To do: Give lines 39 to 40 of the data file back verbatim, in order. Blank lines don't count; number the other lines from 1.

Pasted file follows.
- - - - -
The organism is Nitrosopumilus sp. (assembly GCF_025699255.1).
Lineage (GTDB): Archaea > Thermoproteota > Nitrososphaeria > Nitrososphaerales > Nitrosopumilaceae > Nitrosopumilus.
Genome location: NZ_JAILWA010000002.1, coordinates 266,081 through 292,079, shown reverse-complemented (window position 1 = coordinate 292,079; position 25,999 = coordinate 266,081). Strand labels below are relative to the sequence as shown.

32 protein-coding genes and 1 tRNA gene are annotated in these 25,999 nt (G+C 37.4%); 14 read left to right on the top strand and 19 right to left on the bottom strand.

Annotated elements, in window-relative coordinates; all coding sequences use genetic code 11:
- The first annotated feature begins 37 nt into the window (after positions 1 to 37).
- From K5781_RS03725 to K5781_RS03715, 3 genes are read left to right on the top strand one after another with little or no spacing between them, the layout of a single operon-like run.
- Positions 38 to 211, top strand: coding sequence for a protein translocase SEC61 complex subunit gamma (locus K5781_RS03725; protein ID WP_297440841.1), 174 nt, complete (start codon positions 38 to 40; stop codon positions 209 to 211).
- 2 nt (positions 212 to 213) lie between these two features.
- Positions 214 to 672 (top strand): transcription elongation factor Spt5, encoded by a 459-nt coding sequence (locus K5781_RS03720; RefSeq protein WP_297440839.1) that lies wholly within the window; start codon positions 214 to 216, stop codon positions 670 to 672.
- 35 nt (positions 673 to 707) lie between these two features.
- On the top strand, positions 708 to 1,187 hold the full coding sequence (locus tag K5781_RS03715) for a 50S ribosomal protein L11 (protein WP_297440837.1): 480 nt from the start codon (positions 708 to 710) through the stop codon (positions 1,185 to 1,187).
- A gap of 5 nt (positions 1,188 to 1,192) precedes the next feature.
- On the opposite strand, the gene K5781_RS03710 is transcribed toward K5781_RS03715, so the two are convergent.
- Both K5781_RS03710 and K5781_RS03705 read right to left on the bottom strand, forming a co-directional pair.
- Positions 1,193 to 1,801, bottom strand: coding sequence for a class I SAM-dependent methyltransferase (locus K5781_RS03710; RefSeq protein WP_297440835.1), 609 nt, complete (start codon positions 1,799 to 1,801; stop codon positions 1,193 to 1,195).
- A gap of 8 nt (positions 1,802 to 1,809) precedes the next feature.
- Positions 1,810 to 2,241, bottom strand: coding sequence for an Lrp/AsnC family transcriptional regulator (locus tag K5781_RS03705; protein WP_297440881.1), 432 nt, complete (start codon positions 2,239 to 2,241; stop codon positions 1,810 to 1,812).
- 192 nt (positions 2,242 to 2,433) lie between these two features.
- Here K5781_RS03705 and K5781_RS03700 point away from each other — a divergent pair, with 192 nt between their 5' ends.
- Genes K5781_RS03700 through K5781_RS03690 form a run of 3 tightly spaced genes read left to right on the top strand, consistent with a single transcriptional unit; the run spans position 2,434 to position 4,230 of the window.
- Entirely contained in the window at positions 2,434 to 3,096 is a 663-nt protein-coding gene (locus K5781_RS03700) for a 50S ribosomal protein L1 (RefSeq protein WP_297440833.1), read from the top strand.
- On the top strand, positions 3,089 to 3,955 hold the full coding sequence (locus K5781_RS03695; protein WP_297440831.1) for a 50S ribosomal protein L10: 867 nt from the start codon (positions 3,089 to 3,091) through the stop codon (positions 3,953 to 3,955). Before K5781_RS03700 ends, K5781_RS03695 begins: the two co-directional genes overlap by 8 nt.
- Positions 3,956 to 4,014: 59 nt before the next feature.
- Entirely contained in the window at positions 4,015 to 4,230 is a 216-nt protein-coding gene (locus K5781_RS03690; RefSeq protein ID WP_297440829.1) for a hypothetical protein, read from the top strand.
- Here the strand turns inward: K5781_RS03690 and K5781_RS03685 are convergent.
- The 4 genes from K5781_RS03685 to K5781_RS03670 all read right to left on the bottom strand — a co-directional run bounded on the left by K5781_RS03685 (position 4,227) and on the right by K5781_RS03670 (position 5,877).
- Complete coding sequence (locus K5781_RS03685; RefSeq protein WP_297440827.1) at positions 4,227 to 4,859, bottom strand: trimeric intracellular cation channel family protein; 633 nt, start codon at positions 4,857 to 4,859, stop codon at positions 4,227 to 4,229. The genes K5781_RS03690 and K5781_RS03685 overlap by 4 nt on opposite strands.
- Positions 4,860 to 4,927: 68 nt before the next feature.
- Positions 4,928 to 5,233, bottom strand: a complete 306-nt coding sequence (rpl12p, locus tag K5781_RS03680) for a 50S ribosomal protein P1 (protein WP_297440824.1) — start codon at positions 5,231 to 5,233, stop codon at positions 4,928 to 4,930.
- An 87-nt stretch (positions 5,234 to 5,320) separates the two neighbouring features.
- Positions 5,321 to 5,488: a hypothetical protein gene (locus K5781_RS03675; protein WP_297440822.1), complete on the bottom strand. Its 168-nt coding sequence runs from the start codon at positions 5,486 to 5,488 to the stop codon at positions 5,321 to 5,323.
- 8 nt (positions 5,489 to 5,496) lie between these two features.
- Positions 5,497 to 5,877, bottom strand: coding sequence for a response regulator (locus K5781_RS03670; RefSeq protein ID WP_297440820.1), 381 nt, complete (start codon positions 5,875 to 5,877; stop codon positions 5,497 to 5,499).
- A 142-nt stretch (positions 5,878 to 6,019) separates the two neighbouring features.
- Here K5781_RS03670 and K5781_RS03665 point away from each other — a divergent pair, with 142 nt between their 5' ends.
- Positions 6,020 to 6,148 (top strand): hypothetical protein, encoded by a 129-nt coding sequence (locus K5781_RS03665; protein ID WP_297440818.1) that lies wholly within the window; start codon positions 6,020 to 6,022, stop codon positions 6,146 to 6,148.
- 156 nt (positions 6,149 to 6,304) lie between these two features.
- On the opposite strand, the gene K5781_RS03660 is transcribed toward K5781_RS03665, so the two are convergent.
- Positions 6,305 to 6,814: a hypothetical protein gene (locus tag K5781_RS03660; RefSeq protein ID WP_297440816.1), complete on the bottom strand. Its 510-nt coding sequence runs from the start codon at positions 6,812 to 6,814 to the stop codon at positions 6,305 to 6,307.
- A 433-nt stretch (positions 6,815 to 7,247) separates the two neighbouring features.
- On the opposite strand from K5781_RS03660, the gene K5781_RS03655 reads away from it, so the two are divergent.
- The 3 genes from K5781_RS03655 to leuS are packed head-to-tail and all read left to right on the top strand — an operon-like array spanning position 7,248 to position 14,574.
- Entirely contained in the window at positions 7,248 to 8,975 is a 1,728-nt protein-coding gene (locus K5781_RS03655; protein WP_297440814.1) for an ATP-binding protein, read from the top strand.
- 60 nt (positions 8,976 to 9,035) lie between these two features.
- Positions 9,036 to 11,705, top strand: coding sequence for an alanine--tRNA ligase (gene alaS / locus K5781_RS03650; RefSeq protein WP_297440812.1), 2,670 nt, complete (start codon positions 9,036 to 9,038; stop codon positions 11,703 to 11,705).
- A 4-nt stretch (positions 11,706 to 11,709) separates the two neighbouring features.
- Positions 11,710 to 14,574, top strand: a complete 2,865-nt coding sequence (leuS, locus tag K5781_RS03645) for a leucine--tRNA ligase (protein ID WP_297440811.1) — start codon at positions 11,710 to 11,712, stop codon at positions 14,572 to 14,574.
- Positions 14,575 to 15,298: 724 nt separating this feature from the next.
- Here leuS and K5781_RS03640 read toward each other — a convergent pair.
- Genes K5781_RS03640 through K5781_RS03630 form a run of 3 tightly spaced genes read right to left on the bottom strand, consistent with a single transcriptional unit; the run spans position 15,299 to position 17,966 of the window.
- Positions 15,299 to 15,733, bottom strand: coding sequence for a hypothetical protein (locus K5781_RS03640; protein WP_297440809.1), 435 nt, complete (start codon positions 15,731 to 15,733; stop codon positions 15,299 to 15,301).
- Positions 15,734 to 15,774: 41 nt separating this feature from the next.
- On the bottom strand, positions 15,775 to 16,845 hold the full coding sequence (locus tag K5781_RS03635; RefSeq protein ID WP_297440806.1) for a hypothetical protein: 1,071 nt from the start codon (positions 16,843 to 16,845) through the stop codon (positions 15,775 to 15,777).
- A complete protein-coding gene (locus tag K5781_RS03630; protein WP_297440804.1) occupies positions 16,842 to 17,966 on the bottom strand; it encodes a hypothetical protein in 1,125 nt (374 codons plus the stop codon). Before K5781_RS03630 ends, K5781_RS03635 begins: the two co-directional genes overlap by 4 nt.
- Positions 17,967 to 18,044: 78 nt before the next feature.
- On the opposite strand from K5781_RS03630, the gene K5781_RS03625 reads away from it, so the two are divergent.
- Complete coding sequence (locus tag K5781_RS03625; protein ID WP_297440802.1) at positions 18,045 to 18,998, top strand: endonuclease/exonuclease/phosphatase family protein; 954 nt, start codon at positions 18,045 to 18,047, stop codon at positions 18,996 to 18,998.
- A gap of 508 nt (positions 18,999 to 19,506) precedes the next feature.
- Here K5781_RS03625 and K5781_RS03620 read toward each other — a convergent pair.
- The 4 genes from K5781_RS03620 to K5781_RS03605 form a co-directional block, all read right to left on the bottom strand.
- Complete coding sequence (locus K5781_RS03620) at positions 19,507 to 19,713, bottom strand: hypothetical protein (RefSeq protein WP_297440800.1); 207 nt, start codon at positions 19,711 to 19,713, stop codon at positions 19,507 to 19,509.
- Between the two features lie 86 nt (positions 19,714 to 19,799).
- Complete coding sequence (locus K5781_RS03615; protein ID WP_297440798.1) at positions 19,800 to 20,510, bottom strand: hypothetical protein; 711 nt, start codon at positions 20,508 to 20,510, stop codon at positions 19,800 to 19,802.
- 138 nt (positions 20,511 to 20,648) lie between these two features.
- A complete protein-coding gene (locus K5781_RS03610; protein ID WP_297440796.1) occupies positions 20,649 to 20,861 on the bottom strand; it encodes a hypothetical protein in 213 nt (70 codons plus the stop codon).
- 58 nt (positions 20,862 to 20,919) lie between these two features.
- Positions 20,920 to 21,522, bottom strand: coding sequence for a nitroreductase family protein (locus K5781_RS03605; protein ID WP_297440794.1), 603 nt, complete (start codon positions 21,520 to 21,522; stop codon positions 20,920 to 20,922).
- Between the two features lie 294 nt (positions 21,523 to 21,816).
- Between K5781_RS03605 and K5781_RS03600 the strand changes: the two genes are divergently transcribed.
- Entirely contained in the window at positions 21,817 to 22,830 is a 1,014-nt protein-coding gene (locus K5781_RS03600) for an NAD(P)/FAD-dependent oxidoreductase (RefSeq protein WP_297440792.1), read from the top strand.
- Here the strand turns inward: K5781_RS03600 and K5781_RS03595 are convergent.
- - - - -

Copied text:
- On the opposite strand, the gene K5781_RS03660 is transcribed toward K5781_RS03665, so the two are convergent.
- Positions 6,305 to 6,814: a hypothetical protein gene (locus tag K5781_RS03660; RefSeq protein ID WP_297440816.1), complete on the bottom strand. Its 510-nt coding sequence runs from the start codon at positions 6,812 to 6,814 to the stop codon at positions 6,305 to 6,307.